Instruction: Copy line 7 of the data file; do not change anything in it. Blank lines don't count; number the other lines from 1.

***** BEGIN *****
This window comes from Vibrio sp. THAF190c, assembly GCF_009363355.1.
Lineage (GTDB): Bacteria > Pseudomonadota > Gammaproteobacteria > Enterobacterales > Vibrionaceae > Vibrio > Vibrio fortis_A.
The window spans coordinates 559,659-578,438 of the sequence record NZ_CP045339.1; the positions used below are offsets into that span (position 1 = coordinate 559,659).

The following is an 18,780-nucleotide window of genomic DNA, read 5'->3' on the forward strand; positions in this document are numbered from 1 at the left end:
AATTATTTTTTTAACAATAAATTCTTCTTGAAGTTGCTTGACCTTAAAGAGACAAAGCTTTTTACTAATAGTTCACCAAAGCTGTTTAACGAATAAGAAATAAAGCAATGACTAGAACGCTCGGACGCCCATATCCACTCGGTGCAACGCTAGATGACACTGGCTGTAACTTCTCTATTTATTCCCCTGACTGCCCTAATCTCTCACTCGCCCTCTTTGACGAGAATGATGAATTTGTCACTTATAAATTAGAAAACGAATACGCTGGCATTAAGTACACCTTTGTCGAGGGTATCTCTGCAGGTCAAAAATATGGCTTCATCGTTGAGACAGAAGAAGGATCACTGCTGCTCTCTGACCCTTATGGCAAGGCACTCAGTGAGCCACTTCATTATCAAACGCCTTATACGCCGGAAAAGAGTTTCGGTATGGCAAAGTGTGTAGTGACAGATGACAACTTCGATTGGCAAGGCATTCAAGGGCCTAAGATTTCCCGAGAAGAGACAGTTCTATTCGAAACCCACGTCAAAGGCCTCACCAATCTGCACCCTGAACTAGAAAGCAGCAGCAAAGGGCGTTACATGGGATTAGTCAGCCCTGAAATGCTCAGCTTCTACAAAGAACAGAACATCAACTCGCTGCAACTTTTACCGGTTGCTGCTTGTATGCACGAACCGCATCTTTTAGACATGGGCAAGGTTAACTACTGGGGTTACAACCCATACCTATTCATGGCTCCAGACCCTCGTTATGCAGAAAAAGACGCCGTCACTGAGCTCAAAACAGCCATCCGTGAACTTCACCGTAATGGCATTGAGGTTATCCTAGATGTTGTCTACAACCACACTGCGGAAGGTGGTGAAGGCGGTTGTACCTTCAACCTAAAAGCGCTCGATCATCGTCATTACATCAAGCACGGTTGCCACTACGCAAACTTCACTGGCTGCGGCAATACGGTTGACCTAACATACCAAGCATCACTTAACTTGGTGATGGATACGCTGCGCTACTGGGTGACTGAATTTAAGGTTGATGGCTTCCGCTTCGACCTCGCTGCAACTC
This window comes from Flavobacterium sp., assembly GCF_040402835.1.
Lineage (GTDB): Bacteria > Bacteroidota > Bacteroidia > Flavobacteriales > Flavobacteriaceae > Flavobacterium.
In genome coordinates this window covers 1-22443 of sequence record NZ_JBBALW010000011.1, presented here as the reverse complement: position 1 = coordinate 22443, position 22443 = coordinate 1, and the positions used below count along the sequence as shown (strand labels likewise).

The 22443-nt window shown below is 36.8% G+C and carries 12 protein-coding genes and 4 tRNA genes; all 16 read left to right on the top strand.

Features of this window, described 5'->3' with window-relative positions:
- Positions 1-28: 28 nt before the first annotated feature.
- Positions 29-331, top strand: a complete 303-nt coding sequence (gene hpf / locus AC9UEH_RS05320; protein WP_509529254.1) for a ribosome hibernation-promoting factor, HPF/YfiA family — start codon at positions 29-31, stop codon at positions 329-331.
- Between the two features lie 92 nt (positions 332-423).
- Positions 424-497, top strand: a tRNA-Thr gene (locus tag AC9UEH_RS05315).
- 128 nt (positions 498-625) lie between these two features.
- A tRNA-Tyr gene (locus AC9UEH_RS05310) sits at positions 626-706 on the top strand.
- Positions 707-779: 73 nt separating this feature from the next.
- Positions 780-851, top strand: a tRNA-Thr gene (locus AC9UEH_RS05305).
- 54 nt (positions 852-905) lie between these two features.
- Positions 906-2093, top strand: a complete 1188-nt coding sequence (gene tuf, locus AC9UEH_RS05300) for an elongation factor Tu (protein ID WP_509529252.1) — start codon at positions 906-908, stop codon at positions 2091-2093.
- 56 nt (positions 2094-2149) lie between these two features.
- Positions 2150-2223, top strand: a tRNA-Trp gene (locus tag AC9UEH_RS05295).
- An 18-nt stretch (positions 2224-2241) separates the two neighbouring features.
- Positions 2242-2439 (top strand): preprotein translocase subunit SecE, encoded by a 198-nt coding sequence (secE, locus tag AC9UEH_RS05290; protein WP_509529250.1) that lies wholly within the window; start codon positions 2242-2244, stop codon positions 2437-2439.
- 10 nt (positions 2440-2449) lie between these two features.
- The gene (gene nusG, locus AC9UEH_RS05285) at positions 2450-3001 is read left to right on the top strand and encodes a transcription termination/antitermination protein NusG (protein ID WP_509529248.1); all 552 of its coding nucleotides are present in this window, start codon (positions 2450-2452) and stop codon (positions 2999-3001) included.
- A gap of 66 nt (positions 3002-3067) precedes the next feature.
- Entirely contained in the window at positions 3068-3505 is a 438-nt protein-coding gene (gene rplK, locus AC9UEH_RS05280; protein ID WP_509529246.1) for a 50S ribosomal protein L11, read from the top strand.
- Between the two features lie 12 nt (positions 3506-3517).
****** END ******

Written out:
Lineage (GTDB): Bacteria > Bacteroidota > Bacteroidia > Flavobacteriales > Flavobacteriaceae > Flavobacterium.